Avenue de la Toison d'Or 45
01 January - 31 December
Mon 7.30 - 20.00
Tue 7.30 - 20.00
Wed 7.30 - 20.00
Fri 7.30 - 20.00
Sat 7.30 - 20.00
Sun 9.00 - 20.00
The facade of the 19th century church, in Italian Neo-Gothic style, has the charm of a slightly curved shape. It is arranged in a “triptych”, and contains a double staircase with balusters that lead to a raised portico. The entryway carries the polychrome coat of arms of the Carmel and the Order’s motto: “With zeal have I been zealous for the Lord…”
On the ocher facade, decorated with pinnacles and the three statues, one can see Our Lady of Mount Carmel at the top, as if she is watching over the city. And further down, on the “shutters” opposite us, one can see Saint Teresa of Ávila and Saint Joseph, to whom this church is dedicated.
In Neo-Gothic style, from the church of Saint Barbara in Brussels. Placed at the beginning of the center aisle that leads to the altar, reminds us of the baptism serving as an entryway to the life of the Church. The square base symbolizes universality. The octagonal shape of the basin reminds us of the “7 days of the Creation + 1”, signs of a new life, received though the rite of baptism. The edge of the basin is decorated with an inscription in Gothic letters, derived from the Gospel (in Latin): “Whoever believes and is baptized will be saved…” (Mark 16).
During the day, one’s gaze spontaneously goes to the stained glass windows in the central part (19th century). To the Virgin and the Child, the Virgin of Carmel, who hands over the scapular to Saint Simon Stock, as a token of her motherly protection of the Order. She is surrounded by Teresa of Ávila and John of the Cross, emblematic figures of the Karmel reform.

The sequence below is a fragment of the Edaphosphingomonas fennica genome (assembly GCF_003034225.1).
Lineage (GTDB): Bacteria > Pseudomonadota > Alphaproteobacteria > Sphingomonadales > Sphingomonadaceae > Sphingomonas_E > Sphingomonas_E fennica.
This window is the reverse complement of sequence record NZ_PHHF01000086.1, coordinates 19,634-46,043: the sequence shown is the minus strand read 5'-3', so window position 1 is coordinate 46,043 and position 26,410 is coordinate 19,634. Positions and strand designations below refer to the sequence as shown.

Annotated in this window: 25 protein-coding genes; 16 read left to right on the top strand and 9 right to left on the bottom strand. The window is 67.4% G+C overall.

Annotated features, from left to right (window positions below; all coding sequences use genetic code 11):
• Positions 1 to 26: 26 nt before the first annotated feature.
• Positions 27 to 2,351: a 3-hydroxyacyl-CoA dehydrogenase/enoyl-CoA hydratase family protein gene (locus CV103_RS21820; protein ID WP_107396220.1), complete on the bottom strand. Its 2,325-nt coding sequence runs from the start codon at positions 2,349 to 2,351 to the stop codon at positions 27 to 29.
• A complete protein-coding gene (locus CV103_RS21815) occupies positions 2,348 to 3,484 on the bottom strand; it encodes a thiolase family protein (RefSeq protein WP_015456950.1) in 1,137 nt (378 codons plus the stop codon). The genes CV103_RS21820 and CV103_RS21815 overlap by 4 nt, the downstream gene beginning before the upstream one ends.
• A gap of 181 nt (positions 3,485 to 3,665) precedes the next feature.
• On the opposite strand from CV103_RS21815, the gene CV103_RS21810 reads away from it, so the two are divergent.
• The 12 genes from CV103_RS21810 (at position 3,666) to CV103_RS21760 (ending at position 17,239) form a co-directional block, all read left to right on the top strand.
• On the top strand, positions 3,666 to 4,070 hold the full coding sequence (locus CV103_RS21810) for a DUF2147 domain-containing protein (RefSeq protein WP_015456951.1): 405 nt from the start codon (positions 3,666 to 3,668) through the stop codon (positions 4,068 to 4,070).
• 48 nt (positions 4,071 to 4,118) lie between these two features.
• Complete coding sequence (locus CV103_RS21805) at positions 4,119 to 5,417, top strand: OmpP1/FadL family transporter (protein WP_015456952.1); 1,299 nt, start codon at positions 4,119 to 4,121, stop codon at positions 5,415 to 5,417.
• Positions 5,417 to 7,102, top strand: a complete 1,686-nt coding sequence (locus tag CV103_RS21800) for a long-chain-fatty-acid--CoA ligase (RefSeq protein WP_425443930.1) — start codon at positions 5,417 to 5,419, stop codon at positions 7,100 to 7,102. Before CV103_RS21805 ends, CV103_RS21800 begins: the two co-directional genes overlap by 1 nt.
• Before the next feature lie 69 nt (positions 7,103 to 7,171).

In the evening, when the stained glass windows have gone dark and the spotlights are switched on, the eye is fascinated by the gorgeous crucifix that hangs from the vault (17th century): “When I shall be lifted from the earth, I shall draw all things unto me.” The long Eucharist table is one of the first witnesses of the liturgical reform after the Second Vatican Council (1962-1965).
Dedicated to Saint Joseph and Saint Teresa of Ávila, their statues from the 19th century hold some surprises. Saint Joseph is crowned. Crowning a statue means the encouragement of local worship: it is “God crowning His own gifts”. This rite is performed by a papal representative.
Teresa of Ávila wore a “Doctor of the Church” hat long before the recognition of this title by Pope Paul VI in 1970. She is depicted with a book and a flaming arrow as a quill, to indicate that it was the divine fire that pierced her that she wants to convey.
They were created in 1959 in the abbey of Saint-Benoît-sur-Loire (France), after drawings by a monk from La-Pierre-qui-Vire (France). The process, which is completely new, was formed during the wars, a period in which much had to be rebuilt, while the adventure of the Creation was continued.
The technique consists of the shredding of colored glass sheets in the mass to bend the light, the shards are then assembled into a mosaic and welded together with a network of reinforced concrete. The transient light offers itself to us. It moves us. It is the subject of these stained glass windows. It invites us to move from luminous matter to immortal light.
The current organ has been expanded several times since its creation in 1869. It was renovated in 1934, 1962, and 2000. In 1962, the organ builder merged the so-called “romantic” organ with the so-called “classical” organ, which came back into fashion. The monumental ensemble rests on a Neo-Gothic rood screen. On the frieze that decorates the balcony, one can find verses of Psalm 150: “Laudate Dominum…” Praise God in his sanctuary. Praise him with all instruments… What talented organ players have been doing for over 130 years!
1000 Brussel / Bruxelles
1000 Brussel / Bruxelles